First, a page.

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    Okay then, how about in a hammock? (again, HF old timers skip this) Three or four years ago, I'm trying to get ready for my Wind River Mountains hiking trip in the first week of September. But I live in Mississippi and it's over 90-100° every day last week of Aug! I had just got my brand-new Hennessy hammock Explorer ultralight with super shelter. Never even laid in a hammock before! I tried to set it up a couple of times in the backyard between my only two trees which are too far apart. But I'm already sweating profusely before I even try to get in the hammock. And I'm having a lot of trouble with keeping the hammock off of the ground. Just forget about figuring out how to use the hammock much less how to use the super shelter. My one other hammock hanging friend promises me he will help me figure it all out once we get there.

    So after flying to Utah and driving some hours, I wake up the next morning in Pinedale, Wyoming (7000 elevation) and realize I have a splitting headache.(that was a sign!) Take some ibuprofen and get a big breakfast and everything seems good. We drive to the trailhead at 9600 feet and start our first days hike. We arrive at Dad's Lake after 6 or 8 miles of hiking and maybe an hour before sunset. I tried to figure out how to hang the hammock and how to set up the super shelter, with help from my friend. At least in my case, I am absolutely stupid from altitude sickness. It all just seems like a great unsolvable mystery to me. Though actually, it turns out I set the super shelter up reasonably close to how it is supposed to be set up. But I messed it up by putting pads down in the undercover, which you are not supposed to do per Hennessy. But the biggest problem was: I could not figure out how to get inside of my North face mummy bag (Cats Meow) inside of the hammock. After a long struggle, I gave up. I had the bag kind of up around my chest. I had on a hat and a fleece jacket and fleece pants. I fell asleep from exhaustion.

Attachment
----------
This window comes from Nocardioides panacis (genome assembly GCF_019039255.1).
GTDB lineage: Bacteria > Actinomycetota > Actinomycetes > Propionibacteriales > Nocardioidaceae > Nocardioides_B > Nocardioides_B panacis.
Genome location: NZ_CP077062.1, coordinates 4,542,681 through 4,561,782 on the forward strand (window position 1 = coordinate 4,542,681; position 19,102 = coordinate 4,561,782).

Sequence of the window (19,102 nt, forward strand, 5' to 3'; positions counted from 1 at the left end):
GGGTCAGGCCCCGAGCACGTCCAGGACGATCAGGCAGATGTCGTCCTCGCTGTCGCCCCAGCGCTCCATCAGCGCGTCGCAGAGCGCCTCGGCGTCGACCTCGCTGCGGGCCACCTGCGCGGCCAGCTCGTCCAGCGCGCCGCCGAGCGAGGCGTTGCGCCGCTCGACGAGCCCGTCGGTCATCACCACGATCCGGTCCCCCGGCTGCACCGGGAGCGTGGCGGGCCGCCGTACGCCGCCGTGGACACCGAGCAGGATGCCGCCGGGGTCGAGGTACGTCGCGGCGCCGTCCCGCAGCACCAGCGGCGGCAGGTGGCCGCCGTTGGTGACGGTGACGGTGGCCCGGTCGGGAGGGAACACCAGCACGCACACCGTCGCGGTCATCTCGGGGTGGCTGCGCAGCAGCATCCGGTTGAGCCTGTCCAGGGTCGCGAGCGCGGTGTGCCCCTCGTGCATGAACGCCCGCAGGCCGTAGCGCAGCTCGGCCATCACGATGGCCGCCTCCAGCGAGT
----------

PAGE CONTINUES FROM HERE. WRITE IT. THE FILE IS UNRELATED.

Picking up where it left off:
Maybe about two o'clock in the morning, I woke up shivering violently. It was 22F. I turned on my headlamp and realized that somehow I had managed to rotate the hammock around the ridge line while thrashing wildly in the dark trying to get into my bag! I was partially or completely laying in the net! Worse yet, I started to get a little panicky, because I could not get out of the hammock. And I was too embarrassed to call out for help – although I would have at some point. I was so mad! So all of my under insulation is kind of up to my right side or even above me. I was absolutely freezing. And madder than heck. I was really hating hammocks at that point. Considering I had never been cold outdoors since that night 20+ years ago.

    I finally managed to get a foot through the opening of the Hennessy hammock, and get things rotated enough where I could get out. I pulled my pads out of the undercover, and walked downhill to the only very small flat space available next to the tent where my son and his friend were sleeping. They popped out of their tent and shined their headlights on me, saying they were afraid that I was a bear! I laid my pad out beside their tent on the ground, and slept out under the stars, warm enough anyway, and swearing to myself I would never sleep in a hammock again.

    But the next night we got the camp a little earlier, and I decided to try again. I was still suffering miserably from altitude sickness and now had a touch of diarrhea on top of everything else. But I figured out how to get inside my bag, and get out fast, and slept warm and Uber comfortably for the rest of the trip. Ended the trip obviously in love with hammocks. Although I did spend the rest of the trip paranoid about how that tiny tarp (which I never figured out how to pitch correctly until after the trip) was going to keep me dry in a blowing rain. But I now realize that combined with the HHSS it's actually pretty weatherproof.

    Anyway, that was my most miserable night in a hammock. Actually it was the last time I have been severely cold in hammock. Just that one night.

    Quote Originally Posted by nox2825 View Post
    8 of us out on a river for a 3 day trip, my canoe and my buddys that went down the rapids after us both flipped. End over end cartwheels!! We lost 2 coolers of food, my friends entire drybag and the other 3 found out that our drybags werent sealed properly.. All of our sleeping bags got completley soaked as well as our dry clothes. We spent the next 2 hours standing under a tarp in a thunderstorm trying to start a fire with wet lighters, wet kindling and wet wood... We paddled to the next road, thumbed a ride, got the cars and bailed.. Our only failed trip in 8 years of spring and fall group trips. Still manage to have good memories from it though